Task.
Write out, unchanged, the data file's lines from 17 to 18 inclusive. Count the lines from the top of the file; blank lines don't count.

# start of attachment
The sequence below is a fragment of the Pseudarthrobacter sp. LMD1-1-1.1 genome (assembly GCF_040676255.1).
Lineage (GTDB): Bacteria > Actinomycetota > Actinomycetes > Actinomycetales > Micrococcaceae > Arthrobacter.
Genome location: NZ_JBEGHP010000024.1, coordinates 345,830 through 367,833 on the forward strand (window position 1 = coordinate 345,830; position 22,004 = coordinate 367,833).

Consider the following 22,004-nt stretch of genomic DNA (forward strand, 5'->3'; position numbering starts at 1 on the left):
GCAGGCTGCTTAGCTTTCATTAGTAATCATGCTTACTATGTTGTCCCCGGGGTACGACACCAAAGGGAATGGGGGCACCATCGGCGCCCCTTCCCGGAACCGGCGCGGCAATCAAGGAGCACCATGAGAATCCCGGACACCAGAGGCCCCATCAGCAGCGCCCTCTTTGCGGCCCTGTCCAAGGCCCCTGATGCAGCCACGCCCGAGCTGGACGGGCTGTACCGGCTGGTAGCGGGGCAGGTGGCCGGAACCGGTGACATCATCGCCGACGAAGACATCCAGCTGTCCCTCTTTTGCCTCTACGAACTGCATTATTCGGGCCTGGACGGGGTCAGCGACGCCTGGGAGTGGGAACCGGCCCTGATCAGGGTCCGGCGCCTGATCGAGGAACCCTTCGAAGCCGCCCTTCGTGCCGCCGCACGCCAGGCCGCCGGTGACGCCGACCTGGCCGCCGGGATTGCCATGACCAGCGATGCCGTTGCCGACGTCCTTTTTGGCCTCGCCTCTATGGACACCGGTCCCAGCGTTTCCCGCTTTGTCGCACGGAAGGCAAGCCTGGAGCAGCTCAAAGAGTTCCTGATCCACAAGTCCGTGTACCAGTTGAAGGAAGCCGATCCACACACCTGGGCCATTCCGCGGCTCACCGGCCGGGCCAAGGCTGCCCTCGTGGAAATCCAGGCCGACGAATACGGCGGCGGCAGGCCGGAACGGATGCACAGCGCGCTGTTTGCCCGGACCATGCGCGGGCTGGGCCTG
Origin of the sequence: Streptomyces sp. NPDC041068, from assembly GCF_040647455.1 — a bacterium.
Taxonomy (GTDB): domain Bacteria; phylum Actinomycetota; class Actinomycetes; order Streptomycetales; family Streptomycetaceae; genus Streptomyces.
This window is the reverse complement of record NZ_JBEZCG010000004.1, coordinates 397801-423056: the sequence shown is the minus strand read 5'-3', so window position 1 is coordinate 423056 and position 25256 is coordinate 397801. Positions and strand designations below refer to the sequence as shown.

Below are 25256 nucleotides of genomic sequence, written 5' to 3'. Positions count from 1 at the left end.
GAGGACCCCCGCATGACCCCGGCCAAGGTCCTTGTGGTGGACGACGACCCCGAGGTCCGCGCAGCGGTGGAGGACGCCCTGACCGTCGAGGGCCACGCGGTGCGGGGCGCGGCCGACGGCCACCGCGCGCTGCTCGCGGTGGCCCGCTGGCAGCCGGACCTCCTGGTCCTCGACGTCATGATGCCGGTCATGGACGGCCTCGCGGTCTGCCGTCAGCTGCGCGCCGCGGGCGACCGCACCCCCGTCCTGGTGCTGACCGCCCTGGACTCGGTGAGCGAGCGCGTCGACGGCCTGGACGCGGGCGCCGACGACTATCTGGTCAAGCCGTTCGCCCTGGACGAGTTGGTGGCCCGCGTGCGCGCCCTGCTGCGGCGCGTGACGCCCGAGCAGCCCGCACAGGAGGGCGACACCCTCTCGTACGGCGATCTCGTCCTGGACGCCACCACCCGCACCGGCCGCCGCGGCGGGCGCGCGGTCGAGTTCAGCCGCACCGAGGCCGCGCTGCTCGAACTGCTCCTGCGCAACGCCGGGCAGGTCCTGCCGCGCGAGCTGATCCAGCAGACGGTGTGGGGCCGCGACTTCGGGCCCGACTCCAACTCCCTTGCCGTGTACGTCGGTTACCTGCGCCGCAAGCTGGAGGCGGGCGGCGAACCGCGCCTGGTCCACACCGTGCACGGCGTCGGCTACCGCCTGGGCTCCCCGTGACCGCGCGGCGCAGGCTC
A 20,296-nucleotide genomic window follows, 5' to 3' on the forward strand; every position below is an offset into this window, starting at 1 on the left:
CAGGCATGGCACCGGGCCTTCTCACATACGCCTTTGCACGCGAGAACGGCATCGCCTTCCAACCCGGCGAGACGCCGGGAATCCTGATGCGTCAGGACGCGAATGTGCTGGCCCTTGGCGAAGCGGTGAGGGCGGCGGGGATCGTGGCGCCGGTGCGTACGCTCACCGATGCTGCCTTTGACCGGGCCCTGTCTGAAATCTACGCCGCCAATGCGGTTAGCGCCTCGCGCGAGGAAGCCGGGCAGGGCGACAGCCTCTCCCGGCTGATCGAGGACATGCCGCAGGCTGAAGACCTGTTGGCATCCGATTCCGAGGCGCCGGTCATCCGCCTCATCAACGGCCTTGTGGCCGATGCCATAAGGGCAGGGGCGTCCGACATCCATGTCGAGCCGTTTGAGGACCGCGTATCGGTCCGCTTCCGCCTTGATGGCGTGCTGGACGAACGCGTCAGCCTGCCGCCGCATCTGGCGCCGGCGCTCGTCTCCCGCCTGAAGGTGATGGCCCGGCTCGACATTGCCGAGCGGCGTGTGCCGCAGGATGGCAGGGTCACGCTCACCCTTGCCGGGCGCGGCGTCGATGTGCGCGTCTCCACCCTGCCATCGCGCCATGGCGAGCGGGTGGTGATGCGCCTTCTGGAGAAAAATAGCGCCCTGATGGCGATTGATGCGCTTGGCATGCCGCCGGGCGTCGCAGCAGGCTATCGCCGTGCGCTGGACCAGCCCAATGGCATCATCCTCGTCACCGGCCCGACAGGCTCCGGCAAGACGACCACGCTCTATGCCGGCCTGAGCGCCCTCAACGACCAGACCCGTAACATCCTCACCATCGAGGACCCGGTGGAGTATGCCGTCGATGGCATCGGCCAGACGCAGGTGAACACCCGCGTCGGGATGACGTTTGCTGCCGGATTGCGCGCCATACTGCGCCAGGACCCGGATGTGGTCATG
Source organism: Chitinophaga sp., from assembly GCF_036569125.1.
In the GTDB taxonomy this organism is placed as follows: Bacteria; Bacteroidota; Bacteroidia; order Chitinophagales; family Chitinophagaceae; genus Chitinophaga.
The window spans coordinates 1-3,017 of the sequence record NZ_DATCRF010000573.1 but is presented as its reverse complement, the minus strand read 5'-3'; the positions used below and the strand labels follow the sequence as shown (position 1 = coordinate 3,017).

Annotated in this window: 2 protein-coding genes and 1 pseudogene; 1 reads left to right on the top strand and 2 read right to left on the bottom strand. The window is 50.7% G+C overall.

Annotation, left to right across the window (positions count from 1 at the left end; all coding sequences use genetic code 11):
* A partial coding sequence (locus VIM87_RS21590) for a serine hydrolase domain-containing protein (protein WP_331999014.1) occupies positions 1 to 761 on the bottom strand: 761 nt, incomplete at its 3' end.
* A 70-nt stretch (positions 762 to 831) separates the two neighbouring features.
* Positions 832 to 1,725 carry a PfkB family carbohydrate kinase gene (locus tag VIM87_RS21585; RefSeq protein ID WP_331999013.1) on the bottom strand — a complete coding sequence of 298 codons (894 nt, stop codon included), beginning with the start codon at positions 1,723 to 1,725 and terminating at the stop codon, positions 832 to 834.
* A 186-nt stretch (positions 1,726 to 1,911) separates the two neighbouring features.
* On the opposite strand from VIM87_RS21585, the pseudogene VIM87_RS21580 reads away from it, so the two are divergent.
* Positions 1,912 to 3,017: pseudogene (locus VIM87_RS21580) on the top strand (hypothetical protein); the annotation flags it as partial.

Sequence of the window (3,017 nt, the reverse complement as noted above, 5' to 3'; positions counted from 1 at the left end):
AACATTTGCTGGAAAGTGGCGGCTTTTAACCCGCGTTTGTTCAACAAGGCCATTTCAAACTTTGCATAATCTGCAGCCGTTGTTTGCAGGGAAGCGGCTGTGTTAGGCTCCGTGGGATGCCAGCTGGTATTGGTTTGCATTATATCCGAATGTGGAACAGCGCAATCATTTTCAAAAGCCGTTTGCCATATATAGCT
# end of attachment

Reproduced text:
Annotation, left to right across the window (positions count from 1 at the left end; all coding sequences use genetic code 11):
* A partial coding sequence (locus VIM87_RS21590) for a serine hydrolase domain-containing protein (protein WP_331999014.1) occupies positions 1 to 761 on the bottom strand: 761 nt, incomplete at its 3' end.